Flashcards in MR 10 Deck (15)
Describe the key features of the sympathetic nervous system
Aka thoracolumbar division
Short myelinated pre ganglionic fibres
Long unmyelinated post ganglionic fibres
Secrete ACh onto nAchR at ganglion
Release NA onto adrenoreceptors receptors post synapse
- except sweat glands which is ACh released.
What type of receptor is the nAchR ?
This is a ligand gated ion channel, capable of fast transmission.
Give 3 example of non-adrenergic non-cholinergic neurotransmitters.
5-HT, ATP, NO.
What is different about stimulation of the adrenal glands?
Sympathetic innervation, however the post ganglionic neurone is just a chromaffin cell instead of a neurone as such.
On stimulation, it secretes adrenaline into the blood stream.
What is the effect in the heart of parasympathetic stimulation of M2 receptors?
Slow down the heart by affecting the SAN and AVN.
m2 is coupled to Gi - this causes a decrease in PKA and cAMP causing inhibiton.
The BY subunit can also increase the permeability of K+ too causing efflux of the ions hence being inhibitory.
What is the action of M3 activation via the Parasympathetic system in the lungs and GI system
m3 coupled to Gq - causes increase in IP3 via PLC and hence bronchoconstriction in the lungs and in the GI system, it causes increased motility and secretions.
Sympathetic innervation of the heart leads to positive inotropic and chronotropic effect. Which receptor is involved here?
This is the B1 receptor.
This is couple to Gs which causes an increase in PKA and cAMP.
Why are B2 agonists used to relieve an acute asthma attack?
They are B2 agonists - when acting in the lungs they cause bronchodilation.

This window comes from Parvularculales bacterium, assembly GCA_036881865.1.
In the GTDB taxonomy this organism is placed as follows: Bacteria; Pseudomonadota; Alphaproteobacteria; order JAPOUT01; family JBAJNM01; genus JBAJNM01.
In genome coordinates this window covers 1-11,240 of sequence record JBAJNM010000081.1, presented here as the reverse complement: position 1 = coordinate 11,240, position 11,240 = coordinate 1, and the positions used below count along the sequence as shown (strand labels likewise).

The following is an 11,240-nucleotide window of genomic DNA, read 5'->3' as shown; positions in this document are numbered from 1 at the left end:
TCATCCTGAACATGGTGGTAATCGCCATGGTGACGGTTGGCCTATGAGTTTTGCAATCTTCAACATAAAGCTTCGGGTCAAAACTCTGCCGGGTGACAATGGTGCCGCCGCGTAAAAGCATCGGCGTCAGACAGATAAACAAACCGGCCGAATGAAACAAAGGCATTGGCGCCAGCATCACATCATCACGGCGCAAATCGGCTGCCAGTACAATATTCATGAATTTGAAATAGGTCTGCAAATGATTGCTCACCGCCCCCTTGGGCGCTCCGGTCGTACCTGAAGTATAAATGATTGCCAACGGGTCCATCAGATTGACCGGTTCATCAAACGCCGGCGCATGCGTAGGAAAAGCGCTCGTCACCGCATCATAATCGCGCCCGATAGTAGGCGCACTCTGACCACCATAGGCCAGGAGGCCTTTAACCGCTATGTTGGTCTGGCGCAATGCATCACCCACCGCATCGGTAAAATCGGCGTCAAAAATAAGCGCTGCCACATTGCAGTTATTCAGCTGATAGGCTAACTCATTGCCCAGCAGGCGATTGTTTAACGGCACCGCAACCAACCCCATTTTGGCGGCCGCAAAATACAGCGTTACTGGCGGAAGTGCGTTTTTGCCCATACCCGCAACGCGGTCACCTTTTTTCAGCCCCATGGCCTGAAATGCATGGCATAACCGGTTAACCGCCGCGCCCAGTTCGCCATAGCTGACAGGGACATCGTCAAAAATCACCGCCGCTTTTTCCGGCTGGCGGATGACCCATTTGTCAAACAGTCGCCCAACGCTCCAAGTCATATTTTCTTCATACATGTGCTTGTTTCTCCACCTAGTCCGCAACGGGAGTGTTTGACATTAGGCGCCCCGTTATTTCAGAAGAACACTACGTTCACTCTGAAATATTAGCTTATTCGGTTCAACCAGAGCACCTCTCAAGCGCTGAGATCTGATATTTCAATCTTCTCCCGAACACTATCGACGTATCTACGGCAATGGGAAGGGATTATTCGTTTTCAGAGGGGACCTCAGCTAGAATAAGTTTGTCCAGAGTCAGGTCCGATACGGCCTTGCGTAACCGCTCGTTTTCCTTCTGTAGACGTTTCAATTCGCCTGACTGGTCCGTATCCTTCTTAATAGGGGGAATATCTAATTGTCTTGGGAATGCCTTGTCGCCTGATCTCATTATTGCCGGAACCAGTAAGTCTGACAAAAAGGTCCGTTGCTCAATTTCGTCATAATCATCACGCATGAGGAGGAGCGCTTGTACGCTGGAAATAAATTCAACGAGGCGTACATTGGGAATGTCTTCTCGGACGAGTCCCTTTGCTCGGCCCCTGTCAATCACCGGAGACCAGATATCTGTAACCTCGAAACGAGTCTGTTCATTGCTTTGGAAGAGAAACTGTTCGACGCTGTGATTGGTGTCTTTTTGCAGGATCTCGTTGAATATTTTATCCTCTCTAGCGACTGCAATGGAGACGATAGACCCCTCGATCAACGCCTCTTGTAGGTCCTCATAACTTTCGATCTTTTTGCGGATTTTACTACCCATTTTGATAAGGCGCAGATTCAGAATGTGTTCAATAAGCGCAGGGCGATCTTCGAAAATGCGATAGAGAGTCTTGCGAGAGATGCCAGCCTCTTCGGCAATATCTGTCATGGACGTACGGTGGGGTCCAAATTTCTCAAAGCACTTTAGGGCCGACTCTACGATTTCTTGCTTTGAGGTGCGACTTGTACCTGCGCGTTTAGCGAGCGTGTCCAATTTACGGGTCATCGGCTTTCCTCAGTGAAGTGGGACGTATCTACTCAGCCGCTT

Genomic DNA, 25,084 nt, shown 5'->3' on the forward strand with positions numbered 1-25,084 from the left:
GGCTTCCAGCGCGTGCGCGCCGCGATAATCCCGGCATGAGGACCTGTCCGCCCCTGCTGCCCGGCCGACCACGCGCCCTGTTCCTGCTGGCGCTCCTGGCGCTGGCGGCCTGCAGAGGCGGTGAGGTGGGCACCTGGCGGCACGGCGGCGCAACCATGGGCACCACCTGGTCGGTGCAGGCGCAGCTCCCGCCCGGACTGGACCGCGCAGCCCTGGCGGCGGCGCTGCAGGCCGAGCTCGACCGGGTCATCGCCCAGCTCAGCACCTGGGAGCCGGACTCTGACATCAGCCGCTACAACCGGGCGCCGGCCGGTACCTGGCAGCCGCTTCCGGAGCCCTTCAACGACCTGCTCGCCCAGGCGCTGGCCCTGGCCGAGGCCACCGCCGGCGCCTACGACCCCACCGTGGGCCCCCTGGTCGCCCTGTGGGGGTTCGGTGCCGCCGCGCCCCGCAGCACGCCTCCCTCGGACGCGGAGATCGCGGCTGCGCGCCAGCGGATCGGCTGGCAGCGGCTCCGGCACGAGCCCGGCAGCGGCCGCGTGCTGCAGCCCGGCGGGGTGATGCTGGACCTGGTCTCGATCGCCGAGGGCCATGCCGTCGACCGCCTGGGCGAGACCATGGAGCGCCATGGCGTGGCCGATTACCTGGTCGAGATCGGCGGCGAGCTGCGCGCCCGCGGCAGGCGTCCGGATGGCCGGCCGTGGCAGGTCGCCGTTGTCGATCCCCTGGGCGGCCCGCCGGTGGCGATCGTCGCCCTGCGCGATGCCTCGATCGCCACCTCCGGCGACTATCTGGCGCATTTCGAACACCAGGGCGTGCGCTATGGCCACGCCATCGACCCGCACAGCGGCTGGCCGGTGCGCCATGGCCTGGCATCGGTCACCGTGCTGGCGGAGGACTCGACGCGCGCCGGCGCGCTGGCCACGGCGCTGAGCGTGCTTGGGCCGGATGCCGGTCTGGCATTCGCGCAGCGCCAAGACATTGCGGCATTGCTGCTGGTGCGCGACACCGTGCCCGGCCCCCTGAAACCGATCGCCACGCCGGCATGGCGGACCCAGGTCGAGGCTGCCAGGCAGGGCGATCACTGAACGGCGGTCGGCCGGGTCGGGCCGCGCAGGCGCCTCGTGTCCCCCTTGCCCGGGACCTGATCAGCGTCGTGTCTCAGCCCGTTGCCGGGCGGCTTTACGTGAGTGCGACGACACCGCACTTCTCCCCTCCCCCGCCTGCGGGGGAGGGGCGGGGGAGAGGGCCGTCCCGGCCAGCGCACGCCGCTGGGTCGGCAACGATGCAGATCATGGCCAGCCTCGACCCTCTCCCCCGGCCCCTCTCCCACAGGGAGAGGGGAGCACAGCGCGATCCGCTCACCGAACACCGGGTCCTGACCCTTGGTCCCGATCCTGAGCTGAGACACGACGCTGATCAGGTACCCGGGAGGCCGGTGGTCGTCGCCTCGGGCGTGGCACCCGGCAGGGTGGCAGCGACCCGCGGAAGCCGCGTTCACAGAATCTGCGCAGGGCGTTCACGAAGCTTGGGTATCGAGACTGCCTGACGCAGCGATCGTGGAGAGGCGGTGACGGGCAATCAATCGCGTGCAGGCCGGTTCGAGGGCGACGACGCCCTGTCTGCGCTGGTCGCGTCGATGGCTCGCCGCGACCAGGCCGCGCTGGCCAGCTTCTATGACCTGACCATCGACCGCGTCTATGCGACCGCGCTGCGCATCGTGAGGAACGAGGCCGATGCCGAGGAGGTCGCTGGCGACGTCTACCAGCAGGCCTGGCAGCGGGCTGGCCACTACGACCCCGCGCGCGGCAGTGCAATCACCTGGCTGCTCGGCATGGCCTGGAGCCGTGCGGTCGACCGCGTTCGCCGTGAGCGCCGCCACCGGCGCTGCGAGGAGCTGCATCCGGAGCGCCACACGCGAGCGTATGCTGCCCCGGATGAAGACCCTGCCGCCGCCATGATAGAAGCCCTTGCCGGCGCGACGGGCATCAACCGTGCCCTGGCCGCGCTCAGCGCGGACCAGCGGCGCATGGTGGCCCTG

How is ACh synthesised, name the enzyme and products and also the degradation products.
Acetyl CoA + choline = ACh + CoA. (Via choline acetyltransferase).
When ACh is degraded by Achesterase:
ACh --> acetate + choline.
Name a gas that can bind to AchE. Is this reversible or irreversibly?
Describe the pathway, including enzymes, of the synthesis of noradrenaline
Tyrosine -->> DOPA via Tyrosine hydroxylase
DOPA -->> Dopamine via DOPA decarboxylase
Dopamine -->> Noradrenaline via Dopamine Beta-hydroxylase.
What is Uptake 1 and Uptake 2
Mechanisms of lower noradrenaline concentration in the synaptic cleft.
Uptake 1 - NA taken back into secreting terminal and can either be degraded via MAOor repackaged into vesicles ready for another release.
Anything not taken back into the releasing terminal is then removed via uptake 2.
How do indirectly acting sympathomimetic drugs act?
They are a substrate for uptake 1. They get taken into a neurone and then they cause the NA to leak from vesicles that they are stored in. The displaced NA then leaks into the synaptic cleft - this is not by Ca2+ mediated exocytosis but by a different mechanism.
What is the mechanism of action of increasing contractility in the heart muscle?
NA acting on B1 receptors cause cAMP increase, which phosphorylate VOCC allowing a greater influx of calcium which then increases the contractility.